Safa Önal

Turkish cinema was enjoying a Golden Age, every film released breaking new records. And one man wrote the scripts for almost all those memorable films: Safa Önal.

As Turkey’s ‘Hollywood', Yeşilçam has a special place in world cinema. Despite the passage of time, generational differences and all the technical developments in the field, its frequently watched productions retain their unique aura even years later. Their plots, characters, earnest dialogues, music and visual elements defy classification. Turkish cinema came into its own with Yeşilçam. In a period when movie theaters were filled to capacity, handsome actors and beautiful actresses became stars along with the films they played in. As the films were breaking all box-office records and the actors graced the silver screen with superb performances, the name of one scriptwriter who had dedicated his life to the cinema appeared at the bottom of almost every screenplay. Safa Önal, who first made his mark in Yeşilçam with ‘Bloody Money', shot in 1953, chalked up a record of his own with more than four-hundred filmscripts, a success achieved by no other screenwriter.

Safa Önal is one of the first names that comes to mind at the mention of Turkish cinema. Can you tell us about the years when you got into Yeşilçam?

To tell you the truth, a brief answer to that question is impossible, because it’s a long story. Let me say first of all that going into film as a profession had never crossed my mind. I had no such ideal or aspiration; I was merely an avid cinema-goer. It all began when I was thirteen and developed a passionate interest in writing. I was a voracious and insatiable reader. My first piece of writing appeared in a children’s magazine called ‘Bilmece’ in September 1945 and my short story writing developed rapidly. When I was nineteen my stories were appearing in the daily Milliyet four days a week. Later I started writing for ‘Hafta', Turkey’s highest circulation magazine of the time. When I returned from my stint in the army, I was editor of a magazine called ‘Yelpaze’ for eight years. In 1953, when I was put in charge of Yelpaze, a newspaper called ‘Yeni Sabah’ asked me to produce a script for a graphic novel. I worked on it one whole summer. When producer Hasan Kazankaya heard the story, he said it would make a good film and suggested introducing me to Orhon Murat Arıburnu, so I read the story to him as well. He listened impassively without interrupting. When I finished, he said, “Congratulations! I really liked that story and I want to turn it into a film. What do you think?” The next day I went to Duru Film Studios. I still remember the cool wheather: the color of the sun, the smell in the air... I was twenty-two years old and very excited about this new beginning. Not long after that I started working with Arıburnu on the film, and ‘Kanlı Para', with Ayhan Işık and Nedret Güvenç in the lead roles, was shot at the end of September. And that is how I came to be in the cinema.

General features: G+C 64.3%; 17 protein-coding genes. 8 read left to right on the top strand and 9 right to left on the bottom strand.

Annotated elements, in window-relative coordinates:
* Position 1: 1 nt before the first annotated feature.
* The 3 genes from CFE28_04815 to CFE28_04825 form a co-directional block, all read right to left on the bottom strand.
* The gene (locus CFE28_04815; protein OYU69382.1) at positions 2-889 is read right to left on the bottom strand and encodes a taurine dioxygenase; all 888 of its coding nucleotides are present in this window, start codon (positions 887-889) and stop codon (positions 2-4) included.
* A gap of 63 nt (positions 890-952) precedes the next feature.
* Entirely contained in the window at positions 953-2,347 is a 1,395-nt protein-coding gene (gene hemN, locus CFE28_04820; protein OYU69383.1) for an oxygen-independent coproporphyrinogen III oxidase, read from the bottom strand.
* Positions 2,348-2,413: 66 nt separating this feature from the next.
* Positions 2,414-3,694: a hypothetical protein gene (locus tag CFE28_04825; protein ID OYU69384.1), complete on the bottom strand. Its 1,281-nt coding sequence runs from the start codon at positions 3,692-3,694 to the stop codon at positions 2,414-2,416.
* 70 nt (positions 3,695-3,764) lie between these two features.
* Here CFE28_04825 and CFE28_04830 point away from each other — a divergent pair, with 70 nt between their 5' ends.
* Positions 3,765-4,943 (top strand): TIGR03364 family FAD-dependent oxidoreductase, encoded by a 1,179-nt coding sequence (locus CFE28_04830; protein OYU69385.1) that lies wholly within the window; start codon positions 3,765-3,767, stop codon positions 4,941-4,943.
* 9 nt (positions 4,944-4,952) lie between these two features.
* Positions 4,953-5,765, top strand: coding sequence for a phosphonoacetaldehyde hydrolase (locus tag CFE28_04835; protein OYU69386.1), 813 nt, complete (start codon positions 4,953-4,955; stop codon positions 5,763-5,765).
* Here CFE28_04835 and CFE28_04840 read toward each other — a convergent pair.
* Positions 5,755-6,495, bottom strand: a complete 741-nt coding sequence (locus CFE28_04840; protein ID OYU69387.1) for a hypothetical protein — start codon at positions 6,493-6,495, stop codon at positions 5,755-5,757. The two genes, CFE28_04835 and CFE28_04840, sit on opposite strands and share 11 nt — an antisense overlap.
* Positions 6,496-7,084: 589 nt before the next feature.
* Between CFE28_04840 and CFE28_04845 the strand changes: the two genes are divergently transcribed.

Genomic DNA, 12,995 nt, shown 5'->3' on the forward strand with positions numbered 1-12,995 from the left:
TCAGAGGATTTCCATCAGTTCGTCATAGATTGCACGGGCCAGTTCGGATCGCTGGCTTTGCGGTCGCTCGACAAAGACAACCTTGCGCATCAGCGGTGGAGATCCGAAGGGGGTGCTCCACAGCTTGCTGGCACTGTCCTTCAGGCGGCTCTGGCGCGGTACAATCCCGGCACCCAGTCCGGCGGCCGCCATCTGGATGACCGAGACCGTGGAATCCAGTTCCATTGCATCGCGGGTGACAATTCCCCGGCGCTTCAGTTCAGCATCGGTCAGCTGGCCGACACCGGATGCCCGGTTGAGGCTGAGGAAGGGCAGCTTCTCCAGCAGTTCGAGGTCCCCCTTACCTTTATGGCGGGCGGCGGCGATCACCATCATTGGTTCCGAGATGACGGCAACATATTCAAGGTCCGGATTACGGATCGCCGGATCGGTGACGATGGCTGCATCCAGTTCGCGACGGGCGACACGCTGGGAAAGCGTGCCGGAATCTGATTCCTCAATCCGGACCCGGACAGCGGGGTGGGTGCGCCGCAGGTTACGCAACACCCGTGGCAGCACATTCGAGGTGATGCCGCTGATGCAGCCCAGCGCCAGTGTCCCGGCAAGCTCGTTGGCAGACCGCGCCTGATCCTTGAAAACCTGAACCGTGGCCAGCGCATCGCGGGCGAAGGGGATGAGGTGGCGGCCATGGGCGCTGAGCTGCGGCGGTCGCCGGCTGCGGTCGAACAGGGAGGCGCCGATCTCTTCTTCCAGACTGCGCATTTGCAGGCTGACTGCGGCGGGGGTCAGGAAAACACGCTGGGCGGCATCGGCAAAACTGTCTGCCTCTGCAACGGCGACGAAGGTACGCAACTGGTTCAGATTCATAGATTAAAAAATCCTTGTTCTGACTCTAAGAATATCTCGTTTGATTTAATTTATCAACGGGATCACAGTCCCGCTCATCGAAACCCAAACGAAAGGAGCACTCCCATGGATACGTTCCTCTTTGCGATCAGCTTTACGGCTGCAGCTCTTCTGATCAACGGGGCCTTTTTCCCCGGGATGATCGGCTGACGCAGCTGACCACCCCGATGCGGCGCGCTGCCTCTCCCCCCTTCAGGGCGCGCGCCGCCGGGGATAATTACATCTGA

You have written over four-hundred screenplays. You’re even in the Guinness Book of Records for most number of scripts made into movies. Had you ever imagined such a thing was possible?